I’ve had the pleasure of eating at a few great Brooklyn eateries lately that I thought I would pass along.
Chef Cal Elliot (of Dumont, Dressler fame) served up freshest oysters and a killer meatloaf sandwich which two could easily share. The 100 year old oak bar is a gem. It really feels like a 19th century NY saloon. No pretenses either. A good place to take the visiting parents. The waiter was exceptionally patient while we tried various wines.
LA PIAZETTA (east williamsburg)
Don’t sleep on this Eye-talian joint on Graham Ave tucked under the BQE. Ignore the plastic plants, hideous wall art and occasional Mexican football match, the food is classic and perfect. The Bolognese is sinful and save room for Tiramisu.
DEAN STREET (prospect heights)
One of the partners Rob Gelardi literally traded in a six-figure mid-town job to follow his dream. Chef Nate Smith (Spotted Pig) served up delicious “toasts” –we actually had every app on the menu. My fav, the goose liver drizzled with honey. We had the roast chicken which was crisp, moist and hearty. Dean St. has only been open for a few days now, so support this new joint–though they may not need it–the place was PACKED on a Thursday at 9pm. Thanks Rob for “expeding” a table for us!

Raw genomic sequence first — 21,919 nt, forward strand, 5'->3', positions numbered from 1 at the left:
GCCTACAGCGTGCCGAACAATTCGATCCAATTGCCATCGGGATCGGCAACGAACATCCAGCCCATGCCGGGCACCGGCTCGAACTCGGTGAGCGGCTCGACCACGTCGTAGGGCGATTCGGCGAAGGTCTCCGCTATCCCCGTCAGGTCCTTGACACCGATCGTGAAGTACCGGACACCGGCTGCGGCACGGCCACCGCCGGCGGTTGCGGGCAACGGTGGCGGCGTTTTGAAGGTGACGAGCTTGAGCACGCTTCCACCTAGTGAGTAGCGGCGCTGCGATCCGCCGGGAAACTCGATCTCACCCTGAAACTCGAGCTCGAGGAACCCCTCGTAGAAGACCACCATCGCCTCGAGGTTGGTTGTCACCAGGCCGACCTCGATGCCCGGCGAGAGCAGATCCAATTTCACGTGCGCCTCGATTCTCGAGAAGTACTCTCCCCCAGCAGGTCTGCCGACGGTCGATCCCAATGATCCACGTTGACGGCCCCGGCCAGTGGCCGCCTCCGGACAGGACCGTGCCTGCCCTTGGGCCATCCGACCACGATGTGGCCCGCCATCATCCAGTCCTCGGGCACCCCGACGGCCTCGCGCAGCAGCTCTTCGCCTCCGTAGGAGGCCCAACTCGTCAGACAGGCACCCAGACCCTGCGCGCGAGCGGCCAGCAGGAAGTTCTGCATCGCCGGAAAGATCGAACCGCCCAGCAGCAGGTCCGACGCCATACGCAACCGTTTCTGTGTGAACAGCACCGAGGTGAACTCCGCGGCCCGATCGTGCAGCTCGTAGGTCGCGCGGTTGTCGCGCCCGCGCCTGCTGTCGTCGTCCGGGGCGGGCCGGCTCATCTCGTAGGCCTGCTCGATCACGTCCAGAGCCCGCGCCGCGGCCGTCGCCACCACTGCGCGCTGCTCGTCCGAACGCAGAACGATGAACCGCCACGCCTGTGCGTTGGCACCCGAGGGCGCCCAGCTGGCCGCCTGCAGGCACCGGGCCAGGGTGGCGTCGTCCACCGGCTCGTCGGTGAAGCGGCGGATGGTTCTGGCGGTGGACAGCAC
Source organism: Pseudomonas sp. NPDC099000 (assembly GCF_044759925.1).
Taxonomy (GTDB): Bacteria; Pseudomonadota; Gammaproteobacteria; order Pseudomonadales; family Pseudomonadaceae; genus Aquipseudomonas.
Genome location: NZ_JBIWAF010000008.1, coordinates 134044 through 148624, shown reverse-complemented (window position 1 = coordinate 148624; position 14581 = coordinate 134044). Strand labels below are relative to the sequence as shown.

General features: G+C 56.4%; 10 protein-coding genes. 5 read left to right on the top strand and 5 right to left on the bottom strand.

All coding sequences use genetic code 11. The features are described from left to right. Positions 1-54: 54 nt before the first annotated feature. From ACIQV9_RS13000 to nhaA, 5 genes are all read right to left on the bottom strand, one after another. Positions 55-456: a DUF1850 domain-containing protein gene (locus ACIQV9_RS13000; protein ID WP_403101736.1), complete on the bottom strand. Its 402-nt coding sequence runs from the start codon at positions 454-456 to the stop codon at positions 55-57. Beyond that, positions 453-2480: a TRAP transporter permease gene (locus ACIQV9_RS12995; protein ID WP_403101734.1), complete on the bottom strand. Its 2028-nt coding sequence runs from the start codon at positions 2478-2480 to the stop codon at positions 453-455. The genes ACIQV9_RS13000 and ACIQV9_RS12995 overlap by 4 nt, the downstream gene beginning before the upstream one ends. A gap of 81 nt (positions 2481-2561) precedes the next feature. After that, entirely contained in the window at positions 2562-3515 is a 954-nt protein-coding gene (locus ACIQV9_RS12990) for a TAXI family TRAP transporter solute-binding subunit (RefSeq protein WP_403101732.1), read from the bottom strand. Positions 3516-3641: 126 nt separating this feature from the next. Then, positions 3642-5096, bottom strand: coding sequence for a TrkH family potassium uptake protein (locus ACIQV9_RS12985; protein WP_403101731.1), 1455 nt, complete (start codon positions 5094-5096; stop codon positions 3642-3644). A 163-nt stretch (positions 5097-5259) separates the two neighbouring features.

HENRY PUBLIC (cobble hill)
This “old timey” saloon is tiny, necessitating at 6:30pm arrival for a table, but damn did we hold it DOWN til like 930. The “Moonstone” oysters from Rhode Island were fresh and bright and a dozen just wasn’t enough. Moonstones come from Judith Point off Rhode Island…and when it comes to East Coast oysters, I’m always on the look-out for a nice briney sweet one.
But handsdown, the HIT was the Turkey Leg sandwich, dark meat on grilled texas toast, with a mound of crisp fries. The gravy soaked the bread perfectly… The atmosphere is lovely and I especially liked the decor which featured black and white prints from the 19th century–AND black folk! Imagine that, you never see black folk from that era featured in decor. good on you Henry P.
On the way to Henry Public after a nice tipple (a Prospect Park Rye Sour) from the Clover Club, there was a light snowfall that sprang up from nowhere. On Atlantic Avenue there’s quite a few Halal restaurants, bookshops, teashops and even a butcher or two. I peeked into one butchershop and couldn’t quite believe my eyes. Hanging halal lamb. Brooklyn will always surpise you if you keep your eyes open.